Coronavirus research updates: Surfaces could pose only a modest risk for household spread

Surfaces could pose only a modest risk for household spread

Contaminated surfaces might have only a minor role in transmitting COVID-19 within households.

Ricarda Schmithausen at the University of Bonn in Germany and her colleagues looked for traces of the virus SARS-CoV-2 in 21 households that each included at least one infected person (M. Döhla et al. Preprint at medRxiv; 2020). The team found viral RNA in just 3% of samples from the most frequently touched objects, such as door knobs, and in 15% of samples taken from bathroom drains and toilets. The team could not grow infectious virus from any of the samples.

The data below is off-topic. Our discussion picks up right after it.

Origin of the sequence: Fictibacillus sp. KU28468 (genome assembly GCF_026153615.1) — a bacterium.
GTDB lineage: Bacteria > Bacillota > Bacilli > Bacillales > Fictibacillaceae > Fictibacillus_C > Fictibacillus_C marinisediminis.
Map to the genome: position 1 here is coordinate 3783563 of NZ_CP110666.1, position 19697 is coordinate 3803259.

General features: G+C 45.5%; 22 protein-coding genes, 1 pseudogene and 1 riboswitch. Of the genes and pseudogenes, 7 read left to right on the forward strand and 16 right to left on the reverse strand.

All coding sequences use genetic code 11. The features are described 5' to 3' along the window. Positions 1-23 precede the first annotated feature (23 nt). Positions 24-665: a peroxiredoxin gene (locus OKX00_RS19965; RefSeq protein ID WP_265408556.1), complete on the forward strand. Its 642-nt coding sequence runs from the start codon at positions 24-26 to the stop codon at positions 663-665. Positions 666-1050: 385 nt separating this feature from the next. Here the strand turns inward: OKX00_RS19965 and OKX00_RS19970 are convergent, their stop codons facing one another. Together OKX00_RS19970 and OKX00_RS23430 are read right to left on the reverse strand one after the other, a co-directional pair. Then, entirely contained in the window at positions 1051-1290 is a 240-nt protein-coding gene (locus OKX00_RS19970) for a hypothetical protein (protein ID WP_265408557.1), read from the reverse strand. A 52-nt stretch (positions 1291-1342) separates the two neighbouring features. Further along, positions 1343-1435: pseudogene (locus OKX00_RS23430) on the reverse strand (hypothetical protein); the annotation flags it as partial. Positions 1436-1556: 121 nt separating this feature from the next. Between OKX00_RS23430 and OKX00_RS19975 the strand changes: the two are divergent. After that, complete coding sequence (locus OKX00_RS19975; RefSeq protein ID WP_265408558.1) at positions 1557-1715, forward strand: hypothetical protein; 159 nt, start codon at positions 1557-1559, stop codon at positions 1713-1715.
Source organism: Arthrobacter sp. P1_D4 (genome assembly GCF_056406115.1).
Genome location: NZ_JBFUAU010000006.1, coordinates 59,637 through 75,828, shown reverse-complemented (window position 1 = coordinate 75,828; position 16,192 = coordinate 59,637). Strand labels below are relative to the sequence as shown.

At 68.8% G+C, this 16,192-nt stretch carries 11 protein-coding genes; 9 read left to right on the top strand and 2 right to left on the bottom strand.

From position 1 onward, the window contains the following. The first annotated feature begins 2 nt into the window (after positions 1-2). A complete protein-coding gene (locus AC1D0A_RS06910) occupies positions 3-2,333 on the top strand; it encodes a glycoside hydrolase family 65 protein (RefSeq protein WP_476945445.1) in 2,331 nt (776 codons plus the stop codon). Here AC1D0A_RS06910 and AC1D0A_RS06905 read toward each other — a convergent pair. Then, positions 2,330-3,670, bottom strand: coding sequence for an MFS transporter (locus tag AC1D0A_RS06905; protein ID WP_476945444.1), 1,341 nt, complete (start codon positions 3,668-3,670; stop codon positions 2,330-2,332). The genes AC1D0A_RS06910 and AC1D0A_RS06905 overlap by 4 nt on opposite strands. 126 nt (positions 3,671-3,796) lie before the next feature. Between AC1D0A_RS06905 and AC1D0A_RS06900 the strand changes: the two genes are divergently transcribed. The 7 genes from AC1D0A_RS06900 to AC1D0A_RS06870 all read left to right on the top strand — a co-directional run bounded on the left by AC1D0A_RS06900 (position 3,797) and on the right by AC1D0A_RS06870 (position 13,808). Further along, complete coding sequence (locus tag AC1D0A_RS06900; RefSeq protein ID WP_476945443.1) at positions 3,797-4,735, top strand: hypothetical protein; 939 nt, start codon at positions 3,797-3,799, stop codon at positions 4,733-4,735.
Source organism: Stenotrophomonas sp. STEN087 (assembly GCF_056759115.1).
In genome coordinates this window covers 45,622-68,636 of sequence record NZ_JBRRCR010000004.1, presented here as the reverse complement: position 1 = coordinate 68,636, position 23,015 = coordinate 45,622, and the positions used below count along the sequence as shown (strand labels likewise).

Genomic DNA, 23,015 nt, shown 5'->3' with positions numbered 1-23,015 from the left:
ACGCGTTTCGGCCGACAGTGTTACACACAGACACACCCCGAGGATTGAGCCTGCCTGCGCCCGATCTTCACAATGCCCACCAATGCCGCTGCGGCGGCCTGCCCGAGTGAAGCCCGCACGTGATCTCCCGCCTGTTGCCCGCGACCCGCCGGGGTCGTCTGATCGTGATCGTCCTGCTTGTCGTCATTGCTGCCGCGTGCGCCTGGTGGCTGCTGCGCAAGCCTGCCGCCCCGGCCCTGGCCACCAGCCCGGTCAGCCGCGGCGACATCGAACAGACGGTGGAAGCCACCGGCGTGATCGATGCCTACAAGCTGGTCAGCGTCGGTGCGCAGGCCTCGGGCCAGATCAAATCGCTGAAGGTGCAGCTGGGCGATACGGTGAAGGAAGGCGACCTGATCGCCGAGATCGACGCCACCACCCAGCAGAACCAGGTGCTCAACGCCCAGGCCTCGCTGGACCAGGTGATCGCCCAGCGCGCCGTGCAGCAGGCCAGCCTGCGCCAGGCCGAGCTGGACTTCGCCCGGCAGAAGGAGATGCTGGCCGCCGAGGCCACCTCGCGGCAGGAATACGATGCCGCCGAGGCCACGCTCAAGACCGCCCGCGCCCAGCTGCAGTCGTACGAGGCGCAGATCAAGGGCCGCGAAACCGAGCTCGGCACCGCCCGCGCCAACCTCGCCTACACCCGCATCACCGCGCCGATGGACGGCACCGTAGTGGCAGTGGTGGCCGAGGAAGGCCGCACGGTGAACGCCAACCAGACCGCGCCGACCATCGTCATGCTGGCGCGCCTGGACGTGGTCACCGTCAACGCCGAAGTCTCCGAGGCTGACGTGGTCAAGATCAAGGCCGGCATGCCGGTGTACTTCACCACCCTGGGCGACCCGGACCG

All 15 samples from air monitors designed to pick up fine respiratory aerosol particles tested negative for viral RNA, although the authors say that the method they used means this result should be interpreted cautiously.

The findings suggest that direct transmission of the coronavirus, for example through exhaled or coughed droplets, is probably the main route of infection. However, transmission in wastewater is a possible route of infection, the authors add.

The results have not yet been peer reiviewed.

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